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Canada After surviving Alonsa tornado, kids hurl themselves around on stage at Folklorama

11:51  10 august  2018
11:51  10 august  2018 Source:   cbc.ca

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a man wearing sunglasses: Hayley and Hunter Oleschak were dancing on stage at Folklorama's Mé​tis Pavilion days after they survived the Alonsa tornado. © Rudy Gauer/CBC Hayley and Hunter Oleschak were dancing on stage at Folklorama's Mé​tis Pavilion days after they survived the Alonsa tornado.

Days after they survived the gyrating winds of the Alonsa tornado, two young members of the Oleschak family were hurling themselves around on stage at Folklorama.

On August 3, Hayley and Hunter Oleschak were among 40 people who huddled in the basement of their grandparents' home near Margaret Bruce Beach while an EF4 tornado tore across the property on its way to Lake Manitoba.

Hayley, 12, and 10-year-old Hunter survived the ordeal, along with everyone else who took shelter on the Oleschak property. They recovered in time to perform three nightly shows at the Mé​tis Pavilion as part of the Asham Stompers, a jigging dance troupe.

Tornado warning cancelled for Siksika First Nation

  Tornado warning cancelled for Siksika First Nation An Alberta Emergency Alert for a possible tornado near Siksika First Nation has been cancelled .The agency had warned of a rotating severe thunderstorm that could produce a tornado located 15 kilometres west of Gleichen, headed southeast at 40 km/h shortly before 7 p.m. Wednesday.At 7:45 p.m., the warning was extended to Newell County, as the storm had moved 10 kilometres west of Bassano, and was still moving southeast.Both alerts were cancelled shortly before 8:30 p.m.

From The Top. Jazz Night In America. Mountain Stage . Government & Organizations. Health. Kids & Family. Experts say the death toll could have been lower if more people knew the best way to protect themselves . After all, she and many other researchers live in Norman, which is in the area known as Tornado Alley.

In the United States, tornadoes are around 500 feet (150 m) across on average and travel on the ground for 5 miles (8.0 km).[24] However, there is a wide range of tornado sizes. This is the "dissipating stage ", often lasting no more than a few minutes, after which the tornado ends.

​"I don't think about anything. I just dance and do my stuff," Hunter said Thursday in between peformances at the Heather Curling Club in St. Boniface. "Once you're done, it brings everything back."

The August 3 tornado that hit the Alonsa area killed one man, 77-year-old Jack Furrie, and destroyed several homes, trailers, vehicles and farm structures.

It also destroyed an outbuilding on the Oleschak property. Both Hunter and Hayley saw and heard the twister as it chewed its way across the RM of Alonsa.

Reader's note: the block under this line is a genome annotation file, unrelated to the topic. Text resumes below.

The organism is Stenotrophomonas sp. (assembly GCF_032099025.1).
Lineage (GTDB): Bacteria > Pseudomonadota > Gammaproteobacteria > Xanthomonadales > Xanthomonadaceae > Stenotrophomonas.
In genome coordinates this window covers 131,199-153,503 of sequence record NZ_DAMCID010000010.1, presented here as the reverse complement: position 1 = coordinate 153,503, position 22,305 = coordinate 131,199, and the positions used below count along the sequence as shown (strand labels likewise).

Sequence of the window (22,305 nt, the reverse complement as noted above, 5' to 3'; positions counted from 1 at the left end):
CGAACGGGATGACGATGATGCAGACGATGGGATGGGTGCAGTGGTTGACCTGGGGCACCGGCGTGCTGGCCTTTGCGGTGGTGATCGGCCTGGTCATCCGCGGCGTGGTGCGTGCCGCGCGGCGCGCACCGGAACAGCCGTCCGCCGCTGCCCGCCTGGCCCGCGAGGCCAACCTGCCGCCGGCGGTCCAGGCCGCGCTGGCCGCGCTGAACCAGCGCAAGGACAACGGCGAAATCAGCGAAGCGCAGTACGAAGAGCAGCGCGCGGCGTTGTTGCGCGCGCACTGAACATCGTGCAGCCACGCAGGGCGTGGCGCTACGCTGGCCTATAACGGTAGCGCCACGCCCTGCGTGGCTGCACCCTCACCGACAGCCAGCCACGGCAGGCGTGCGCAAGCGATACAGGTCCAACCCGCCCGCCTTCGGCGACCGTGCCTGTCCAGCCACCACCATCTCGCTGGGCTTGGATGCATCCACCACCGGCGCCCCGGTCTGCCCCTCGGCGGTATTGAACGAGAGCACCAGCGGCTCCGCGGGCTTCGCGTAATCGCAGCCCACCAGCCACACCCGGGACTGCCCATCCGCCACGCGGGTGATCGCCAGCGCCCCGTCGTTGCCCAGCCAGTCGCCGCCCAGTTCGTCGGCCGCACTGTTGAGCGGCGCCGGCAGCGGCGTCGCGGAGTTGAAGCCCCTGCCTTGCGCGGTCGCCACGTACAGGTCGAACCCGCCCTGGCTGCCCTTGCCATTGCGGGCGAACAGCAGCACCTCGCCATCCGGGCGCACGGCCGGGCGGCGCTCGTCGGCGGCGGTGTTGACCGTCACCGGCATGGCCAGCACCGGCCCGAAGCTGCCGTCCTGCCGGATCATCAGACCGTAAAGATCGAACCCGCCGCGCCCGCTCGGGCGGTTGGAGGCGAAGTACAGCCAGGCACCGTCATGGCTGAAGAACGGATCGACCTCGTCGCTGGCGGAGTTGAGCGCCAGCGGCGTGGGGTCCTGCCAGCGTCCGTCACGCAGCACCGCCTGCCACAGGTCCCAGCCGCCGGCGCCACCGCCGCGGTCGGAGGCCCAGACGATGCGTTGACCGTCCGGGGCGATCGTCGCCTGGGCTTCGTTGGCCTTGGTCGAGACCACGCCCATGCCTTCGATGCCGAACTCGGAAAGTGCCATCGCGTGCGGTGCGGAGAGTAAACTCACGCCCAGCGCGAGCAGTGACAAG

"You could see debris flying everywhere and trees were breaking," Hayley said.

"It sounded like a freight train, going right by your face," added Hunter.

They said they spent their time in the basement of the Oleschak home under a mattress, placed there by their dad, "just in case a tree fell on the house," Hunter said.

Tornado touches down near Alonsa, Man.

  Tornado touches down near Alonsa, Man. Tornado touches down near Alonsa, Man.But a spokesman for the weather agency says that's "just the tip of the iceburg" as photos posted on social media of a clearly defined funnel cloud suggest multiple structures near the rural community of Alonsa, Man., were shredded by the twister.

Plan Ahead. Take Action. Kids . Survive DURING. Immediately go to a safe location that you identified. Take additional cover by shielding your head and neck with your arms and putting materials such as furniture and blankets around you.

They can destroy large buildings, uproot trees and hurl vehicles hundreds of yards. This happens when one tornado starts to dissipate as cool, moist air wraps around the tornado while another tornado begins to form in a more favorable part of the thunderstorm.

The Oleschak siblings learned to jig from their aunt, starting when they were two or three. This week marked the first time they performed as part of Folklorama.

"Lots of excitement, lots of people," said Hunter, who had already experienced more excitement this summer than any kid could would want.

Folklorama continues until August 19. The Mé​tis pavilion's run ends Saturday.

a group of people posing for the camera: The Oleschaks danced as part of the Mé​tis Pavilion entertainment. © Rudy Gauer/CBC The Oleschaks danced as part of the Mé​tis Pavilion entertainment.
  • Houses, cabins destroyed in tornado near Alonsa, Man.
  • 'It was massive': Survival stories emerge in wake of deadly tornado in Alonsa, Man.
  • Get your Red River jig on: Métis pavilion brings traditional dance back to Folklorama

  • 'It failed him': Lack of cell service left man killed in Alonsa tornado with no warning, grandson says .
    As a Manitoba family mourns Jack Furrie, the man killed in the Alonsa tornado on the weekend, his grandson says bad cellphone service in the area meant the 77-year-old wasn’t warned about the storm in time. Kelly Brown remembers his grandfather as a kind, generous and funny man who couldn't leave the house without bumping into a friend, neighbour or former student who wanted to chat. "He was my best friend," Brown said Monday. "I don't know where to go from here now." Brown lives in Winnipeg now, but said he grew up in his grandfather's home in the rural municipality of Alonsa, about 165 kilometres northwest of Winnipeg.

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